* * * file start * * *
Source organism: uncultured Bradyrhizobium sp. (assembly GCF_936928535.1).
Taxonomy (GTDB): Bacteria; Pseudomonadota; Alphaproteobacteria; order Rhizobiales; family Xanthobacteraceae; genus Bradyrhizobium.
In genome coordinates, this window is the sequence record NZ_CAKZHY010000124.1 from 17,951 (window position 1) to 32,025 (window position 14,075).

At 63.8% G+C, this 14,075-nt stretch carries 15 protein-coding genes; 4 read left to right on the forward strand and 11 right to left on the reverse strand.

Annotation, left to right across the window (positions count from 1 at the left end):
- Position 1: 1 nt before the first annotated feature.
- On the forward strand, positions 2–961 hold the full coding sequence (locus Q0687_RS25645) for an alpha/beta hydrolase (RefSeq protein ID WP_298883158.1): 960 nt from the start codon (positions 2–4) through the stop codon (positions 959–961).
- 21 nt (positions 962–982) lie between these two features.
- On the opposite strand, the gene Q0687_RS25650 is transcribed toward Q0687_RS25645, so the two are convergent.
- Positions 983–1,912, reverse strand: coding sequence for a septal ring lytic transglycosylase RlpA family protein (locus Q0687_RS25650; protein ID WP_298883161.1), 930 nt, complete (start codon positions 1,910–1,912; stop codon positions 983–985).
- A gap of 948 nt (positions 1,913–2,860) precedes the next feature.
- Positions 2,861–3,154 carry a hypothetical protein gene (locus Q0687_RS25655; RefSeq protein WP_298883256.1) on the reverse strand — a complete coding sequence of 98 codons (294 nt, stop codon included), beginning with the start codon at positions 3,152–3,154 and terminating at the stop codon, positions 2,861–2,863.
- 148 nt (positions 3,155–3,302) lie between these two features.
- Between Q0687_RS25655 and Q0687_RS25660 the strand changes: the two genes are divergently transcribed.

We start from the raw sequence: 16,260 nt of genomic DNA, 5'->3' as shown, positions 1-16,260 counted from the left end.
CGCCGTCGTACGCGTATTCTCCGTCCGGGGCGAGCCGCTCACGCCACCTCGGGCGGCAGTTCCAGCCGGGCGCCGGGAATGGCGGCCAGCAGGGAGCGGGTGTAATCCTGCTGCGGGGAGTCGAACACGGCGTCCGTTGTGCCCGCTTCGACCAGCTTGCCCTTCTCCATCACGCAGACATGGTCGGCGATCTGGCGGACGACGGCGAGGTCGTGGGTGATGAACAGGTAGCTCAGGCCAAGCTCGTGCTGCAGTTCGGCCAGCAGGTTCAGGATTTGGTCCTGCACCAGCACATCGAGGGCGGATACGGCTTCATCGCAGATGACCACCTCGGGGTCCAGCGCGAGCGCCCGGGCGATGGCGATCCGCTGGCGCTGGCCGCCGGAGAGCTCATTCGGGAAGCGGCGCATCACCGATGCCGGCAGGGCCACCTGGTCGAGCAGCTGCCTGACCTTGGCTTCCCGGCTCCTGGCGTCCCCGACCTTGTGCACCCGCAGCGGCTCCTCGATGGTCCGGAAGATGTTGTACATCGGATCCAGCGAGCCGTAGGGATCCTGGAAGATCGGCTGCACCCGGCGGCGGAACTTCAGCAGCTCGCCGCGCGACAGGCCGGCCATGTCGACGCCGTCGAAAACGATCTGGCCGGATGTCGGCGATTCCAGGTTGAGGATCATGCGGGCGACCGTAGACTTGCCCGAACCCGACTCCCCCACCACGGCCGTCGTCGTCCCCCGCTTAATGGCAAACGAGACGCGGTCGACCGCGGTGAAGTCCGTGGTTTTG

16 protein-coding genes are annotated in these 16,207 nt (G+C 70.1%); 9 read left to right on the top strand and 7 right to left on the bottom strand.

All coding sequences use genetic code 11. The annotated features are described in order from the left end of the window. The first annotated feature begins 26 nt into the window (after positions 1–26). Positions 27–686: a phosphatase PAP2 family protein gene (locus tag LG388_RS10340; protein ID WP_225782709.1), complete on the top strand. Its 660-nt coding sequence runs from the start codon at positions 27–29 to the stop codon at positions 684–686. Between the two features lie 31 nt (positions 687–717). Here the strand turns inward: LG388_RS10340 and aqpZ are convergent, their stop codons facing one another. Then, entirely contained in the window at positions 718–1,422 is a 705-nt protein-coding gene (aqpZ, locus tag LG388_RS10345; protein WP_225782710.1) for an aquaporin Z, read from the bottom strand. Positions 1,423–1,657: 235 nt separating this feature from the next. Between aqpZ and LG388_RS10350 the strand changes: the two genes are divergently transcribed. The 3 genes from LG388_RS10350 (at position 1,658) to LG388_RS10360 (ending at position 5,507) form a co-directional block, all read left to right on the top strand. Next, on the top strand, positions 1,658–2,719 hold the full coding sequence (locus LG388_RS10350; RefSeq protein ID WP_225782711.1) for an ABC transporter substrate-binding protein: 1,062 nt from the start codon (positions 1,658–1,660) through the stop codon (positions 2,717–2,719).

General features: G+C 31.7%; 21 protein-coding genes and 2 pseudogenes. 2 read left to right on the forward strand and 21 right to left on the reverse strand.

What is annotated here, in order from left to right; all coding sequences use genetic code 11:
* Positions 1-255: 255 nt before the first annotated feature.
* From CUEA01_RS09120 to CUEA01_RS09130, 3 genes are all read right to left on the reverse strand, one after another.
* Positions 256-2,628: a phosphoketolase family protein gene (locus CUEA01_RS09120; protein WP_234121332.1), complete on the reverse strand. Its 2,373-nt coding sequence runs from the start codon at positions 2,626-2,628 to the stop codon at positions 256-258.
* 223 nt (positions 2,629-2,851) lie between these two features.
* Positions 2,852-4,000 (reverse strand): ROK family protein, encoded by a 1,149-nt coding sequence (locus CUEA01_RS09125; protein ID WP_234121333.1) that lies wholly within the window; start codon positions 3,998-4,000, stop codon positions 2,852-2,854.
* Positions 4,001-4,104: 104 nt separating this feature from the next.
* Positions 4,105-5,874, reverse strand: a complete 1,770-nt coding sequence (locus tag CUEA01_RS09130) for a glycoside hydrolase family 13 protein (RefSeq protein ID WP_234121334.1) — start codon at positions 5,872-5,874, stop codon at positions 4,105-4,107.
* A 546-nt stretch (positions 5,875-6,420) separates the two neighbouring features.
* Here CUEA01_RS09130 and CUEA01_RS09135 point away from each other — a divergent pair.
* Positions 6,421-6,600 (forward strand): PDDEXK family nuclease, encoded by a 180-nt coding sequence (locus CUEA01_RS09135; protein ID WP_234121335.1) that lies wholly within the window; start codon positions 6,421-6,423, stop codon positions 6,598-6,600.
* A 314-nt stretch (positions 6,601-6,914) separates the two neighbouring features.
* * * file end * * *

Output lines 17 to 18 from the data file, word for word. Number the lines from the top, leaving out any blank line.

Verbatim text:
16 protein-coding genes are annotated in these 16,207 nt (G+C 70.1%); 9 read left to right on the top strand and 7 right to left on the bottom strand.

All coding sequences use genetic code 11. The annotated features are described in order from the left end of the window. The first annotated feature begins 26 nt into the window (after positions 1–26). Positions 27–686: a phosphatase PAP2 family protein gene (locus tag LG388_RS10340; protein ID WP_225782709.1), complete on the top strand. Its 660-nt coding sequence runs from the start codon at positions 27–29 to the stop codon at positions 684–686. Between the two features lie 31 nt (positions 687–717). Here the strand turns inward: LG388_RS10340 and aqpZ are convergent, their stop codons facing one another. Then, entirely contained in the window at positions 718–1,422 is a 705-nt protein-coding gene (aqpZ, locus tag LG388_RS10345; protein WP_225782710.1) for an aquaporin Z, read from the bottom strand. Positions 1,423–1,657: 235 nt separating this feature from the next. Between aqpZ and LG388_RS10350 the strand changes: the two genes are divergently transcribed. The 3 genes from LG388_RS10350 (at position 1,658) to LG388_RS10360 (ending at position 5,507) form a co-directional block, all read left to right on the top strand. Next, on the top strand, positions 1,658–2,719 hold the full coding sequence (locus LG388_RS10350; RefSeq protein ID WP_225782711.1) for an ABC transporter substrate-binding protein: 1,062 nt from the start codon (positions 1,658–1,660) through the stop codon (positions 2,717–2,719).